Over the next several weeks we reminded her how much we wanted her, and finally, one day she came to us and said, “I want you to be my parents. I want to be your girl.” There was a big celebration that day. I wrote up a proclamation for Katy to sign. She claimed us as her parents and we had her signature in very large seven-year-old printing! Our orphan had finally come home. Her heart and attitude changed dramatically. She became cooperative and seemed remorseful when she made bad choices. It took a few years before she was willing to adopt us, but when it happened, she began to take delight in pleasing us. This lesson speaks to my heart the most because it is the gospel message.

I was a spiritual orphan, adopted by a Father whom I am only just beginning to understand a little. He has loved me when I behaved in unlovable ways. He has held me in the safety of His wings when I was so frightened. He has been patient with me while I learned to speak His language. I love Him because He first loved me, and held on to me while I kept Him at arms length. He shows me grace while I become adjusted to His Rule in my life. Through the miracle of adoption, Katy and I are no longer orphans, and I pray without ceasing that I will no longer behave like one.

Blessed be the God and Father of our Lord Jesus Christ, who has blessed us in Christ with every spiritual blessing in the heavenly places, even as he chose us in him before the foundation of the world, that we should be holy and blameless before him. In love he predestined us for adoption through Jesus Christ, according to the purpose of his will, to the praise of his glorious grace, with which he has blessed us in the Beloved. Ephesians 1:3-6


  1. Donna Wilson Says:

    Dawn, what a beautiful parallel! I am home from Georgia and hope to see you and Katy soon. I am so happy that she is s-o-o-o much better. Love you, ~Donna~

  2. Doris Harriff Says:

    What a great object lesson! And how far Katy has come since those days! I thank God for the day Katy came to live with you and be your little girl. How many lives she has blessed!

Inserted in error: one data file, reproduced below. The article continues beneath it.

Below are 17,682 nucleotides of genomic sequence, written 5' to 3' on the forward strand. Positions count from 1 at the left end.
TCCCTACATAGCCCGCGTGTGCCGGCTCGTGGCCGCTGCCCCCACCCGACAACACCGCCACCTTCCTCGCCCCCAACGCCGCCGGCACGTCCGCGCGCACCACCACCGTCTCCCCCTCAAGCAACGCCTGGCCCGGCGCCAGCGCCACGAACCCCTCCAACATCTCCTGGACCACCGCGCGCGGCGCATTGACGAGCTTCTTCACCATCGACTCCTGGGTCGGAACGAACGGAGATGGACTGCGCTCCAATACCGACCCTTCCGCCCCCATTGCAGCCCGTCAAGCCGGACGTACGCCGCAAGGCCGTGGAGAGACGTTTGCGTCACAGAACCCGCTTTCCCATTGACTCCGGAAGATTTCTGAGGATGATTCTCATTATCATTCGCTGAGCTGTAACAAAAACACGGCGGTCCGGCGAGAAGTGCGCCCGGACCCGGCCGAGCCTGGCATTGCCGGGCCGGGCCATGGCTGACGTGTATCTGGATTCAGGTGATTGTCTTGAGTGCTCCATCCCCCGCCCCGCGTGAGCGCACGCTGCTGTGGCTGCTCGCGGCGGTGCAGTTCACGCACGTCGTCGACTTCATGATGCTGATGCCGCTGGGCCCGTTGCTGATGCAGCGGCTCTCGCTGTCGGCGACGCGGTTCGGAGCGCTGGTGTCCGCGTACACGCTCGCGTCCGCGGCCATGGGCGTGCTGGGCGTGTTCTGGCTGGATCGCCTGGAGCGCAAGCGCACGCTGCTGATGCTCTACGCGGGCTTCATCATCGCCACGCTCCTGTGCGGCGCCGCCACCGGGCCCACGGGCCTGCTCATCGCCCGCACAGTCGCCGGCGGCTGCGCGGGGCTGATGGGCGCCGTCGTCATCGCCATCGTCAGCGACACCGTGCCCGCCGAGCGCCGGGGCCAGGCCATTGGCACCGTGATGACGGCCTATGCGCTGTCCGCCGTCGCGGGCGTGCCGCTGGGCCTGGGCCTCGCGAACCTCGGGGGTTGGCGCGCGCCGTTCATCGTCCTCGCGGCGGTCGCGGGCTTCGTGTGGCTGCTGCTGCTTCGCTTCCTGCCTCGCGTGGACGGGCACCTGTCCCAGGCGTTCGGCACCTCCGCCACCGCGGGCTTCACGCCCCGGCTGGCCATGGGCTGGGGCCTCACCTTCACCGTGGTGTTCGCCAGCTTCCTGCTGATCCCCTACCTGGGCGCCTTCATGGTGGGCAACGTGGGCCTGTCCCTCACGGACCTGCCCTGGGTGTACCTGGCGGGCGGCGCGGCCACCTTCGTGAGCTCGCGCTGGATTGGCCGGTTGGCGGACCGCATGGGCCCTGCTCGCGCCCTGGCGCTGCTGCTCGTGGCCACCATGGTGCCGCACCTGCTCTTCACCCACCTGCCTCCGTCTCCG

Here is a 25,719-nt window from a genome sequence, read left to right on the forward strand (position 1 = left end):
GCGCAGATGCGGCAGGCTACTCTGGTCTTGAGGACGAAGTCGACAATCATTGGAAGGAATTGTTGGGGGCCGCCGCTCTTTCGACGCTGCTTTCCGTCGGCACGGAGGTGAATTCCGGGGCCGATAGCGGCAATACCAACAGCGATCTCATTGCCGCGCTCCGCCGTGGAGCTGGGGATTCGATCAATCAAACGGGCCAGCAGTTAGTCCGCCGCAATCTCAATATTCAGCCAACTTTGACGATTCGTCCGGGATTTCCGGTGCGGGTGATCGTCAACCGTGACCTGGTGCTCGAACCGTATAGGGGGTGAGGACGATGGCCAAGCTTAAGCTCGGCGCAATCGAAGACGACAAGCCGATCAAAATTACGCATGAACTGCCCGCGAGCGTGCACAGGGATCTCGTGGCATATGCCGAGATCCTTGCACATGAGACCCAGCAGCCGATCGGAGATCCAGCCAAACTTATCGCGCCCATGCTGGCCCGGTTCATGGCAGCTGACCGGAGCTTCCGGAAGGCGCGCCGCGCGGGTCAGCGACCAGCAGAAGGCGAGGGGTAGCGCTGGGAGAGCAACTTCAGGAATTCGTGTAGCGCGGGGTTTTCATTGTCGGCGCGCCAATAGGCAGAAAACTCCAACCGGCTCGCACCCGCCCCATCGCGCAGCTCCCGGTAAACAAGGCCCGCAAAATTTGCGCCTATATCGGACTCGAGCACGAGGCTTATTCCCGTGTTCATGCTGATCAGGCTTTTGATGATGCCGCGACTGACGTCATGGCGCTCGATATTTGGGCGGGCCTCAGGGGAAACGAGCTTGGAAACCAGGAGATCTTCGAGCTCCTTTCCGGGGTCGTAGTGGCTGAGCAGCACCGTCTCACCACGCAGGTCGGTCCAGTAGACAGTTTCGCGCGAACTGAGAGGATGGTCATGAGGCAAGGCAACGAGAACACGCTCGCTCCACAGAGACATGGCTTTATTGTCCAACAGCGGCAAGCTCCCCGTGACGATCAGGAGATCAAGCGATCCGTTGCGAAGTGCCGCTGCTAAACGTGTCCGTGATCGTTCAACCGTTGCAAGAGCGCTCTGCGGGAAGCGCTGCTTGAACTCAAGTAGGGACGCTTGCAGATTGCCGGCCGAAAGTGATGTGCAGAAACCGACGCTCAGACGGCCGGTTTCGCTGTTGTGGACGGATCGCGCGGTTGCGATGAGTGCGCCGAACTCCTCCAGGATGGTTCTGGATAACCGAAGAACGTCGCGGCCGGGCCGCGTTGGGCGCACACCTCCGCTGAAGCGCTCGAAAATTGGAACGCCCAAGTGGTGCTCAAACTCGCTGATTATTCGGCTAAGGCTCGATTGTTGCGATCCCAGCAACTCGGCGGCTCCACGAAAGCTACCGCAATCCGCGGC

Aunt Doris

  3. Jennifer Blugerman Says:

    Wow, Dawn! Preach on! I remember you telling me that one sees the gospel so clearly when you adopt a child. Your patience and loving perseverance with Katy is surely a picture of God’s patience with us! The image of little Katy clammoring across the table and scarfing down Paul Burton’s pancake will give me chuckles and smiles for a long time!! Thank you, as always, for sharing!!


  4. Helen Mast Says:

    Thank you for reflecting on a time in the life of your family that I remember and shared to some degree. I will never forget Katy when I first met her…so delicate, so fragile. What a blessing she was in those years that I saw her on a regular basis and what a blessing now. I remember some of those early meetings at school when we all worked together to try to plan her educational program. We used pictures because she didn’t know English very well. That was a challenge because she didn’t see very well! I distinctly remember trying to describe the difference in a dog and a cat. We had some fun times!

  5. Jennifer Wellington Says:

    Thank you for posting this wonderful peek into your lives. Thank you also for carrying it to the conclusion of how much we hurt our Heavenly Father when we do exactly what Katy did to you.

  6. Jennifer S. :) Says:

    What a neat post!! Thank you for sharing those life lessons as well as the glimpse into Katy’s life. :)

  7. Bob Cirba Says:

    Bring tears to my eyes, why don’t you, Dawn? (lol) Truly, this is a magnificent, yet succinct story that should be *must* reading for all adoptive parents. There is great wisdom here, the type which could only be sent by God. Many blessings, Bob